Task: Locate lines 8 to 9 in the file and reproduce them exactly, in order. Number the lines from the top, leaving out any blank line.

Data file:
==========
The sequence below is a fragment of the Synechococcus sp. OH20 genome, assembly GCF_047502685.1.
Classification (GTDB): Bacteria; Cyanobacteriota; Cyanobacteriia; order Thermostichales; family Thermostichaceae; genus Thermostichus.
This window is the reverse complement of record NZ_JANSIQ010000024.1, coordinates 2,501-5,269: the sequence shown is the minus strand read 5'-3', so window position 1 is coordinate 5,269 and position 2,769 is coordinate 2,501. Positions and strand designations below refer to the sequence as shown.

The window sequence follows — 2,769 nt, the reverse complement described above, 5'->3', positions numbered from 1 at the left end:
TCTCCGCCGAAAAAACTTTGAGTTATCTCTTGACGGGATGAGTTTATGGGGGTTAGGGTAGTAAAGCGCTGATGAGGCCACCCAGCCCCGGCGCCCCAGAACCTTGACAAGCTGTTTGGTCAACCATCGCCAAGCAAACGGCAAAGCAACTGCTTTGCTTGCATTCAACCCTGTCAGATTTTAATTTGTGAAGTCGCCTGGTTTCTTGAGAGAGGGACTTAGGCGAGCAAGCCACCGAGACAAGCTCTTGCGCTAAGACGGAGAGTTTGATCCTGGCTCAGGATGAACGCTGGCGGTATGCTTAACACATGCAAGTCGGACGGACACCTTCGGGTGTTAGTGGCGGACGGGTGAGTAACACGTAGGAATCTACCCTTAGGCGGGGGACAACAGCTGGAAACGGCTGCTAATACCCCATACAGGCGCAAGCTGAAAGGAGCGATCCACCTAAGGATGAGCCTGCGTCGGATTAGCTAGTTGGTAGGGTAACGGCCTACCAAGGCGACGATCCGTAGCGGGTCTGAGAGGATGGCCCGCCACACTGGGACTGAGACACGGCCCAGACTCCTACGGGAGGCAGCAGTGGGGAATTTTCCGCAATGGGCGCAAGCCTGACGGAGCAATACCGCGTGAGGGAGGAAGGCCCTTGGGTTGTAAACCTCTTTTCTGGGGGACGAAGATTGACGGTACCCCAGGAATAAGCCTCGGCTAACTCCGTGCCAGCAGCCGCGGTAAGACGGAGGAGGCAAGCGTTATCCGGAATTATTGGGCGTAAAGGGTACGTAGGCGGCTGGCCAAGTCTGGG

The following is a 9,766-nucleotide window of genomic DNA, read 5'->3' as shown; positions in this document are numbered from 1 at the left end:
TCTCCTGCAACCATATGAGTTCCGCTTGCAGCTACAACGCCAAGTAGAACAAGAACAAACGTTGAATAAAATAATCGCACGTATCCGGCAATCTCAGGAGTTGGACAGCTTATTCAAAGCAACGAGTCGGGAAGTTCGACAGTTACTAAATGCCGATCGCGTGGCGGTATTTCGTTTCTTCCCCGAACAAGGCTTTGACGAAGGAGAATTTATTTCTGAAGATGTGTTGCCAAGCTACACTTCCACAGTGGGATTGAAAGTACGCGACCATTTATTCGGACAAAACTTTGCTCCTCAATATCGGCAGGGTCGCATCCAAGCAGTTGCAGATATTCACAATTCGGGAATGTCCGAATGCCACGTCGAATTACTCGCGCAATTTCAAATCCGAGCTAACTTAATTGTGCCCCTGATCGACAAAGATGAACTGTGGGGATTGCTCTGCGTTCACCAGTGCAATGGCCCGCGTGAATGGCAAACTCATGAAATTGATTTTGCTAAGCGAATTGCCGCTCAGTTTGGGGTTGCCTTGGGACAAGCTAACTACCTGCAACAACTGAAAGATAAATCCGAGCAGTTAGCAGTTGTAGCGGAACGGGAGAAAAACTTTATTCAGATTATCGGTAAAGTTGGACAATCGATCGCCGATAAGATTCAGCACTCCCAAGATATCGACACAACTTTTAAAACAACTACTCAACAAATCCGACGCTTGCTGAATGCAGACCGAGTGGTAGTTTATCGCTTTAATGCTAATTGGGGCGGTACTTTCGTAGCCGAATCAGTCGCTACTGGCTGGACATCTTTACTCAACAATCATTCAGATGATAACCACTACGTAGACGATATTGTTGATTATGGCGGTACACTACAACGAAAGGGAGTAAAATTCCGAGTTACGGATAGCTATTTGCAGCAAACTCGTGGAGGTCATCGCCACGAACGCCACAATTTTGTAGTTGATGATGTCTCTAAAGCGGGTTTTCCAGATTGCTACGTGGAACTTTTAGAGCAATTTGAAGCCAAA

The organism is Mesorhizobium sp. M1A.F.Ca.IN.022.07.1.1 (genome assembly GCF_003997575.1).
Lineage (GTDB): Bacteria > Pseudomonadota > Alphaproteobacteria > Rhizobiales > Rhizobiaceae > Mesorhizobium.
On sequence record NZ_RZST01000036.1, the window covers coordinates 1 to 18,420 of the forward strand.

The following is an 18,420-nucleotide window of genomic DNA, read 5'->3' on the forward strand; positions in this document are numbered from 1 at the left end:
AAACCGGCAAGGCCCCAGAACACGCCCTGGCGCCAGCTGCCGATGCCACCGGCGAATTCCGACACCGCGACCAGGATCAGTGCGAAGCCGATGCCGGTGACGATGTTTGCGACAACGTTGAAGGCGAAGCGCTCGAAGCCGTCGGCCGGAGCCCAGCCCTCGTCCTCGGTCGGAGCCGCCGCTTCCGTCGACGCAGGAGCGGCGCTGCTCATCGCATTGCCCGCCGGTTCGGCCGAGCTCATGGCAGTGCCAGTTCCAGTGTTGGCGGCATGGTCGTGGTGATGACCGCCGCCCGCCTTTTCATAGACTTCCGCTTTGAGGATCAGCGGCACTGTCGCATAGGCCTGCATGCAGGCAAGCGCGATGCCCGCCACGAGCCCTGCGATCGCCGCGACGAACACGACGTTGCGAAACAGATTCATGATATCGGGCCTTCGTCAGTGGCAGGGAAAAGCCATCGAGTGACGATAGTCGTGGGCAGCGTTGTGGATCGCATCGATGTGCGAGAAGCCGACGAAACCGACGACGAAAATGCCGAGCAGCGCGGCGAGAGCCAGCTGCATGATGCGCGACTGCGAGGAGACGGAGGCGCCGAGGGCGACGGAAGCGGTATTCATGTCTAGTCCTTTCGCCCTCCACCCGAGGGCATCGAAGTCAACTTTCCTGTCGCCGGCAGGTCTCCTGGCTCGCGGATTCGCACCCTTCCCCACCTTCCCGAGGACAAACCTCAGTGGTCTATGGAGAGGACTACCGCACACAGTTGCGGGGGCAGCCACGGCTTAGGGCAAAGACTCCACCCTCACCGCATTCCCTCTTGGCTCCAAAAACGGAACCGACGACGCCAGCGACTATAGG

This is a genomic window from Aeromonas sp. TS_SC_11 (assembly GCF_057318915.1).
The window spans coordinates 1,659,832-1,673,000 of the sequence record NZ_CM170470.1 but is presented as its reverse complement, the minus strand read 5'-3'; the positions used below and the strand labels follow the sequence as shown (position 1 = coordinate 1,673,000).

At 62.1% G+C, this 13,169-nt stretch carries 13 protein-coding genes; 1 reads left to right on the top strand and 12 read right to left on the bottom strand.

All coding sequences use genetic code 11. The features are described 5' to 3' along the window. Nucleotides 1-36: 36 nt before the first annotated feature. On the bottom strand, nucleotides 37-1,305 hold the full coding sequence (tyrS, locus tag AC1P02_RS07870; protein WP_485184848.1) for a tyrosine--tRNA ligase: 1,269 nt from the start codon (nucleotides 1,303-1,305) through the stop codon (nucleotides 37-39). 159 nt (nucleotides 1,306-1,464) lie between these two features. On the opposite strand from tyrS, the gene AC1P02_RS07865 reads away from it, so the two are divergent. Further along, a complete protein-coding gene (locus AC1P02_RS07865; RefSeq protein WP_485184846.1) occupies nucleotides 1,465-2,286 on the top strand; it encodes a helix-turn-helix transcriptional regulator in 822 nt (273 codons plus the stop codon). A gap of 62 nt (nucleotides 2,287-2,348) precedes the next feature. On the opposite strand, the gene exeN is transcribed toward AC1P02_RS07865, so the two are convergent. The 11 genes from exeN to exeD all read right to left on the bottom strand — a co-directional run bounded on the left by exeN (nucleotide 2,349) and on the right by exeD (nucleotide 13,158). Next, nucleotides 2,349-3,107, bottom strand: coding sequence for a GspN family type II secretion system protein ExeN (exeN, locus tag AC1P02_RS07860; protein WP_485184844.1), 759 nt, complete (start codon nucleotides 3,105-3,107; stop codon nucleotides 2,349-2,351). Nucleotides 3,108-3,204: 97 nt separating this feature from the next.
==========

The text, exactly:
The organism is Mesorhizobium sp. M1A.F.Ca.IN.022.07.1.1 (genome assembly GCF_003997575.1).
Lineage (GTDB): Bacteria > Pseudomonadota > Alphaproteobacteria > Rhizobiales > Rhizobiaceae > Mesorhizobium.